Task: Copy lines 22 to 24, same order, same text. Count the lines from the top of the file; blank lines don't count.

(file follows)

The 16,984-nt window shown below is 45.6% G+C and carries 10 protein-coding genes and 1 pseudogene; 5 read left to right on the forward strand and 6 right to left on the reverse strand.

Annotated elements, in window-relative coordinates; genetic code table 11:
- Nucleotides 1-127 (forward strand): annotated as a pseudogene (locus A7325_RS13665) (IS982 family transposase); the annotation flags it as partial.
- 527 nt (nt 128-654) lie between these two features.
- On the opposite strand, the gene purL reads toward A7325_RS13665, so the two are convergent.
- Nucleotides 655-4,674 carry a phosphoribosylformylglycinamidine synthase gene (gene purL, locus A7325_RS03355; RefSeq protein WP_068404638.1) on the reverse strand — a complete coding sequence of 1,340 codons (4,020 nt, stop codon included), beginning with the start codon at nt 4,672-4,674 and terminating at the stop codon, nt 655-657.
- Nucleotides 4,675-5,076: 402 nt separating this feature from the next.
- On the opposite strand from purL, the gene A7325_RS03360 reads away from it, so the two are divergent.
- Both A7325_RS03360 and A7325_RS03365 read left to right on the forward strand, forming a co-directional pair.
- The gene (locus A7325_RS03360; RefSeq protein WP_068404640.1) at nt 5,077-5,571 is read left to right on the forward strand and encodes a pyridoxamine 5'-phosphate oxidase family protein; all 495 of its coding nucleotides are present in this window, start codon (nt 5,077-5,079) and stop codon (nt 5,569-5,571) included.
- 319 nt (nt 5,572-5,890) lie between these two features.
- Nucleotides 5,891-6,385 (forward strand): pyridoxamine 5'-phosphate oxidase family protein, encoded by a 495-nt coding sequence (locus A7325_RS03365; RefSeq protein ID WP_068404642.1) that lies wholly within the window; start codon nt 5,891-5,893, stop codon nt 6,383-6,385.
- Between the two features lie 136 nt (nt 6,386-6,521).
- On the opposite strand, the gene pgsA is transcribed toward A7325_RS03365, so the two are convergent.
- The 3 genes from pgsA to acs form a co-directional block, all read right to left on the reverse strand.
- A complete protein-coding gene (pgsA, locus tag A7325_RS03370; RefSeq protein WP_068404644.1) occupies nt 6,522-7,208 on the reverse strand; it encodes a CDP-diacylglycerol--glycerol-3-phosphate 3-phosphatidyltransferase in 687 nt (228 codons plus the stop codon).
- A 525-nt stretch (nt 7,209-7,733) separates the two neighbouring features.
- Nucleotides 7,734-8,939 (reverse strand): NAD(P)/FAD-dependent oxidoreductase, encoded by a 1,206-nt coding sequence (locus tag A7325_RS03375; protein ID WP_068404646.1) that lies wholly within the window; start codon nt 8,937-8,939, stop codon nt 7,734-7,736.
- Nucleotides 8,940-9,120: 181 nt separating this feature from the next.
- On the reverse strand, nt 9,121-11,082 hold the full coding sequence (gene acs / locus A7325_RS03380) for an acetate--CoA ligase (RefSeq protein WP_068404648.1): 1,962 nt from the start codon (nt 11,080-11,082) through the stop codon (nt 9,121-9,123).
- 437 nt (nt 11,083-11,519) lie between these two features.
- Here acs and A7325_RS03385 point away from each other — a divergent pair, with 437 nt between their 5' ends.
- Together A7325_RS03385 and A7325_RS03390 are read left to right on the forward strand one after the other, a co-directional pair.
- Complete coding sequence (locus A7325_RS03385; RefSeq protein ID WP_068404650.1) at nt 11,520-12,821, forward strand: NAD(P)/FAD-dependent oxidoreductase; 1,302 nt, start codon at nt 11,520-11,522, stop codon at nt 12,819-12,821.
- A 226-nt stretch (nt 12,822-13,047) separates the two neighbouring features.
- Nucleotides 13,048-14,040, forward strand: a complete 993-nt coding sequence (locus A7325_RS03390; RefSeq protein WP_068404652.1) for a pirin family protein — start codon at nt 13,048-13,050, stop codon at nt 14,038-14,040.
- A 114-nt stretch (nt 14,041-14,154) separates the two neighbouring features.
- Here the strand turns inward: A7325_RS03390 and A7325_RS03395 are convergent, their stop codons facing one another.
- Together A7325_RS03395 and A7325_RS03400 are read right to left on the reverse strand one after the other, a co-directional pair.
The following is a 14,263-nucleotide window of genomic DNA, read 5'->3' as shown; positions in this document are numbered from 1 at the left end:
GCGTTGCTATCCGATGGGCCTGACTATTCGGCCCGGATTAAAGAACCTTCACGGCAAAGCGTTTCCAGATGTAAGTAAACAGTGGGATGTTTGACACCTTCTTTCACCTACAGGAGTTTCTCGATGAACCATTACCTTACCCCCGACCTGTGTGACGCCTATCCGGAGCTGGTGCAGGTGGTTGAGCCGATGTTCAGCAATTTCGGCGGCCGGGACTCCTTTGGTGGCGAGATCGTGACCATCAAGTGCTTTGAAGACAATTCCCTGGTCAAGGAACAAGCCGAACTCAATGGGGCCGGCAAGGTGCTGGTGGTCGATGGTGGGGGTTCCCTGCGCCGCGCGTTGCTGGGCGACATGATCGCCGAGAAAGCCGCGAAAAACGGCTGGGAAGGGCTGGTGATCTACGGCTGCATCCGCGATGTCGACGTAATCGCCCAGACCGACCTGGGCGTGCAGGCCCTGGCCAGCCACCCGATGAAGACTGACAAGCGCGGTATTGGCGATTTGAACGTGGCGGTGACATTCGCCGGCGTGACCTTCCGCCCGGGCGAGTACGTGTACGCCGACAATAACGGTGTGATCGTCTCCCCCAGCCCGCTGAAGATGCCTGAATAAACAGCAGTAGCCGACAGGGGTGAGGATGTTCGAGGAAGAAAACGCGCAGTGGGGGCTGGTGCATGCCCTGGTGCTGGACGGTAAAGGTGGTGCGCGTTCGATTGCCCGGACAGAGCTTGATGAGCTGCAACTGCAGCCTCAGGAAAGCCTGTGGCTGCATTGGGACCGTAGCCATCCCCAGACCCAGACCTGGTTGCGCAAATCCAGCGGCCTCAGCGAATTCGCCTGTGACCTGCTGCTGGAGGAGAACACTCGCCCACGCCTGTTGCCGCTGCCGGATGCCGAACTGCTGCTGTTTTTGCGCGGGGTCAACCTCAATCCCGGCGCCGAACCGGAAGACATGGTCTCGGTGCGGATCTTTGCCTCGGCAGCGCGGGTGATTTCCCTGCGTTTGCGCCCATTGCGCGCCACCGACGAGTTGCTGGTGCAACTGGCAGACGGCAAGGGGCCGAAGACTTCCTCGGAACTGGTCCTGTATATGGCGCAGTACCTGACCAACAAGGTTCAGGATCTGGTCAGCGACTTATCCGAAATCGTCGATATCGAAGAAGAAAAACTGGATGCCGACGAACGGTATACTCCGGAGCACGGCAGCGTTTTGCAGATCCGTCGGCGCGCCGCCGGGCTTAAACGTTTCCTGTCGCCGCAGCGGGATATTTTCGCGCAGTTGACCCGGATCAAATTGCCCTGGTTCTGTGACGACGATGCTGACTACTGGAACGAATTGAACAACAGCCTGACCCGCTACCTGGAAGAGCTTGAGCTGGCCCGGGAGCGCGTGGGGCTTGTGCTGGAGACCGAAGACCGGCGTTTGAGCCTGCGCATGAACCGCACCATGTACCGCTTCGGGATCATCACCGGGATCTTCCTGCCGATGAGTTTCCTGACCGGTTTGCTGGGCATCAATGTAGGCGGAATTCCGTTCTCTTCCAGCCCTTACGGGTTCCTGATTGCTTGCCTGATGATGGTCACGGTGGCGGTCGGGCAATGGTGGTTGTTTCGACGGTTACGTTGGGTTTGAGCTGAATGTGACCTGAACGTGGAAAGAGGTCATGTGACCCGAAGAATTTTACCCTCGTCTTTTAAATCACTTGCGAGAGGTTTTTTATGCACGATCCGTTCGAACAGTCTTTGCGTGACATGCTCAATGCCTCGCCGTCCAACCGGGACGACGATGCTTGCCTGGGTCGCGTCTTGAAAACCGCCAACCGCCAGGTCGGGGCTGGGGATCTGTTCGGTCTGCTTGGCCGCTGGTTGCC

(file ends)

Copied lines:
- Here acs and A7325_RS03385 point away from each other — a divergent pair, with 437 nt between their 5' ends.
- Together A7325_RS03385 and A7325_RS03390 are read left to right on the forward strand one after the other, a co-directional pair.
- Complete coding sequence (locus A7325_RS03385; RefSeq protein ID WP_068404650.1) at nt 11,520-12,821, forward strand: NAD(P)/FAD-dependent oxidoreductase; 1,302 nt, start codon at nt 11,520-11,522, stop codon at nt 12,819-12,821.